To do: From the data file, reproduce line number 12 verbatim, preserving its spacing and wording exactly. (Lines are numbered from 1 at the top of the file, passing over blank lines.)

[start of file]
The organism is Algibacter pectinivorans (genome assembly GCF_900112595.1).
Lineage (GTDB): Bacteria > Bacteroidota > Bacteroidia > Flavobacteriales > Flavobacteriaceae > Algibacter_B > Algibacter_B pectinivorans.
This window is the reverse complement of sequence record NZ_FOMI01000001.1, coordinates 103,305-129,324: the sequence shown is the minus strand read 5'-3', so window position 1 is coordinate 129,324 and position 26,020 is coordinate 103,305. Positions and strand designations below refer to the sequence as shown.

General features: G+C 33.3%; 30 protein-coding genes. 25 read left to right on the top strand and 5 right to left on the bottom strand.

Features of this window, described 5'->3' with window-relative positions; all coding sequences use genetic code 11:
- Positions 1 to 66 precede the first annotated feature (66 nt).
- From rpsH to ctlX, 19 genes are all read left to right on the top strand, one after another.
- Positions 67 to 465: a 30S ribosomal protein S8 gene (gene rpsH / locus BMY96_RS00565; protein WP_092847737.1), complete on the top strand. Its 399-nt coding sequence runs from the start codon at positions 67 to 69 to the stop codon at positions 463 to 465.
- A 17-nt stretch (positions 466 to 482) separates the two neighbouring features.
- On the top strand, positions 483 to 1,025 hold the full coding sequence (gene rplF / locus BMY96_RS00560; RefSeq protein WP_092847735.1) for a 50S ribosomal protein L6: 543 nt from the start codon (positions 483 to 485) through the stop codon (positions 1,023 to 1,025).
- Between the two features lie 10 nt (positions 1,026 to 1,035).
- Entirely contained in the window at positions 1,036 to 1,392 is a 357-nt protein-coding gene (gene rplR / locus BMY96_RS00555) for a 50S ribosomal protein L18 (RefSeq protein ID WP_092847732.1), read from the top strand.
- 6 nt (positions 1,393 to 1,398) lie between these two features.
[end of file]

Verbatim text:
- Entirely contained in the window at positions 1,036 to 1,392 is a 357-nt protein-coding gene (gene rplR / locus BMY96_RS00555) for a 50S ribosomal protein L18 (RefSeq protein ID WP_092847732.1), read from the top strand.